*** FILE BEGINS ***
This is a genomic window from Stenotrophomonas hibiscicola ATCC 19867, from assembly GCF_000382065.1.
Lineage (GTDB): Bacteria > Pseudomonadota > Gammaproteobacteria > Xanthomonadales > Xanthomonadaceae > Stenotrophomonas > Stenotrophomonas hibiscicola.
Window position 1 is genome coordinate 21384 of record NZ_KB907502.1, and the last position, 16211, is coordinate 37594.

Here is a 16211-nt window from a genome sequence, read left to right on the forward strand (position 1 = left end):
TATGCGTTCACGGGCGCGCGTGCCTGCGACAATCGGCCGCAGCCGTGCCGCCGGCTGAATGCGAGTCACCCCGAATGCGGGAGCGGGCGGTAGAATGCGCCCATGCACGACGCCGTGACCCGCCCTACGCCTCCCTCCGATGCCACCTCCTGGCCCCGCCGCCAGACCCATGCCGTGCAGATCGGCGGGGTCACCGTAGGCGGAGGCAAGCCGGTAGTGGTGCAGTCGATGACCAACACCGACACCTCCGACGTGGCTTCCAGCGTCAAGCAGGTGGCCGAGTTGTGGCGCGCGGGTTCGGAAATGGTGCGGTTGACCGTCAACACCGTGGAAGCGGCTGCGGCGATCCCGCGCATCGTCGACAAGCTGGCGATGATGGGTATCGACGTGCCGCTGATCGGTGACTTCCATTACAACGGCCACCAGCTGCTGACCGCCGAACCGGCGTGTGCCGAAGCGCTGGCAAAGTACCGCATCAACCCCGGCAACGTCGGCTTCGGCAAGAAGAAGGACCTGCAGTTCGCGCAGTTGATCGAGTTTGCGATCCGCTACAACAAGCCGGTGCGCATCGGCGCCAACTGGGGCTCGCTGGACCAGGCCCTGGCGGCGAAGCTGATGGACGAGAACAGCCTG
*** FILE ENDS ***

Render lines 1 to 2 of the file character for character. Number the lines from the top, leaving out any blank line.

This is a genomic window from Stenotrophomonas hibiscicola ATCC 19867, from assembly GCF_000382065.1.
Lineage (GTDB): Bacteria > Pseudomonadota > Gammaproteobacteria > Xanthomonadales > Xanthomonadaceae > Stenotrophomonas > Stenotrophomonas hibiscicola.